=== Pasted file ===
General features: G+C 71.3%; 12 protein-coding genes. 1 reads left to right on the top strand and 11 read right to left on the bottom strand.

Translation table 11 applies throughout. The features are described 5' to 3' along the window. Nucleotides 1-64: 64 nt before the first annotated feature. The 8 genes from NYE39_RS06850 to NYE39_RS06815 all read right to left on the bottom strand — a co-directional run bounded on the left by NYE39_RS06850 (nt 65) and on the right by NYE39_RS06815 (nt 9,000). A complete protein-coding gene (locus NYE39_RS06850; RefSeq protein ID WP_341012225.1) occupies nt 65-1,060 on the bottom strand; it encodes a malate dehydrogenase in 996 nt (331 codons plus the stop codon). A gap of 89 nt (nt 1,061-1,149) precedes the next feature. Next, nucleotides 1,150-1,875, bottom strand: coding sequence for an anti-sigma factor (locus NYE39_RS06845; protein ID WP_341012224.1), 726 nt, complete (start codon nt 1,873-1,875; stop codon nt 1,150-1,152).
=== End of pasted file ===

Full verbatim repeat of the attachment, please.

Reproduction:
General features: G+C 71.3%; 12 protein-coding genes. 1 reads left to right on the top strand and 11 read right to left on the bottom strand.

Translation table 11 applies throughout. The features are described 5' to 3' along the window. Nucleotides 1-64: 64 nt before the first annotated feature. The 8 genes from NYE39_RS06850 to NYE39_RS06815 all read right to left on the bottom strand — a co-directional run bounded on the left by NYE39_RS06850 (nt 65) and on the right by NYE39_RS06815 (nt 9,000). A complete protein-coding gene (locus NYE39_RS06850; RefSeq protein ID WP_341012225.1) occupies nt 65-1,060 on the bottom strand; it encodes a malate dehydrogenase in 996 nt (331 codons plus the stop codon). A gap of 89 nt (nt 1,061-1,149) precedes the next feature. Next, nucleotides 1,150-1,875, bottom strand: coding sequence for an anti-sigma factor (locus NYE39_RS06845; protein ID WP_341012224.1), 726 nt, complete (start codon nt 1,873-1,875; stop codon nt 1,150-1,152).